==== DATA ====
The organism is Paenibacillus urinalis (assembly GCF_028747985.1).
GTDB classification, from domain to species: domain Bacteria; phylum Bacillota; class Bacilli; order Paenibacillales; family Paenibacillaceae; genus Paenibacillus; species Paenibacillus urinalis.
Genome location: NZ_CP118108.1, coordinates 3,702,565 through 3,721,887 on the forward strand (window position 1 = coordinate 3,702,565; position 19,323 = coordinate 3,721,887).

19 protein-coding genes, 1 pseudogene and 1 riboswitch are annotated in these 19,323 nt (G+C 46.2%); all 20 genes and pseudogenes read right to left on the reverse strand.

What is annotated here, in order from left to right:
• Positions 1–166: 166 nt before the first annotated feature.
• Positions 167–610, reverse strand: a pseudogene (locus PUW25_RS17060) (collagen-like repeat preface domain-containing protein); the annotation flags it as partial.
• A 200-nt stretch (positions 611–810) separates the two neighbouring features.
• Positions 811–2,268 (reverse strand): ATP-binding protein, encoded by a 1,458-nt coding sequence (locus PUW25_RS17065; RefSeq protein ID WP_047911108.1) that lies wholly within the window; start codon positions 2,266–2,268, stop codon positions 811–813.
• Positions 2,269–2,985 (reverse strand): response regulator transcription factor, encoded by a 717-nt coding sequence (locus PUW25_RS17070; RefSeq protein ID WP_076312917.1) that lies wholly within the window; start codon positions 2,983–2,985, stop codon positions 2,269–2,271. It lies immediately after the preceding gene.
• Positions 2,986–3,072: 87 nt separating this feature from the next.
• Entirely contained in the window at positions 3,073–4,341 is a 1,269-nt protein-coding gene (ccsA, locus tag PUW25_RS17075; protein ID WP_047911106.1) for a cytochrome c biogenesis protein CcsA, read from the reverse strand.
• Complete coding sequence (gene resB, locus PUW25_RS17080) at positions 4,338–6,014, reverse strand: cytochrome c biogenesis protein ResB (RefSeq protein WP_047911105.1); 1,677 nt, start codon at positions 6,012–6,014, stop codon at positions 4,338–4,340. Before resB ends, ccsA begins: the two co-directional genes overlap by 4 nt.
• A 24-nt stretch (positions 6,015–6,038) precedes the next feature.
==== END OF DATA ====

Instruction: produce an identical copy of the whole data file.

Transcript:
The organism is Paenibacillus urinalis (assembly GCF_028747985.1).
GTDB classification, from domain to species: domain Bacteria; phylum Bacillota; class Bacilli; order Paenibacillales; family Paenibacillaceae; genus Paenibacillus; species Paenibacillus urinalis.
Genome location: NZ_CP118108.1, coordinates 3,702,565 through 3,721,887 on the forward strand (window position 1 = coordinate 3,702,565; position 19,323 = coordinate 3,721,887).

19 protein-coding genes, 1 pseudogene and 1 riboswitch are annotated in these 19,323 nt (G+C 46.2%); all 20 genes and pseudogenes read right to left on the reverse strand.

What is annotated here, in order from left to right:
• Positions 1–166: 166 nt before the first annotated feature.
• Positions 167–610, reverse strand: a pseudogene (locus PUW25_RS17060) (collagen-like repeat preface domain-containing protein); the annotation flags it as partial.
• A 200-nt stretch (positions 611–810) separates the two neighbouring features.
• Positions 811–2,268 (reverse strand): ATP-binding protein, encoded by a 1,458-nt coding sequence (locus PUW25_RS17065; RefSeq protein ID WP_047911108.1) that lies wholly within the window; start codon positions 2,266–2,268, stop codon positions 811–813.
• Positions 2,269–2,985 (reverse strand): response regulator transcription factor, encoded by a 717-nt coding sequence (locus PUW25_RS17070; RefSeq protein ID WP_076312917.1) that lies wholly within the window; start codon positions 2,983–2,985, stop codon positions 2,269–2,271. It lies immediately after the preceding gene.
• Positions 2,986–3,072: 87 nt separating this feature from the next.
• Entirely contained in the window at positions 3,073–4,341 is a 1,269-nt protein-coding gene (ccsA, locus tag PUW25_RS17075; protein ID WP_047911106.1) for a cytochrome c biogenesis protein CcsA, read from the reverse strand.
• Complete coding sequence (gene resB, locus PUW25_RS17080) at positions 4,338–6,014, reverse strand: cytochrome c biogenesis protein ResB (RefSeq protein WP_047911105.1); 1,677 nt, start codon at positions 6,012–6,014, stop codon at positions 4,338–4,340. Before resB ends, ccsA begins: the two co-directional genes overlap by 4 nt.
• A 24-nt stretch (positions 6,015–6,038) precedes the next feature.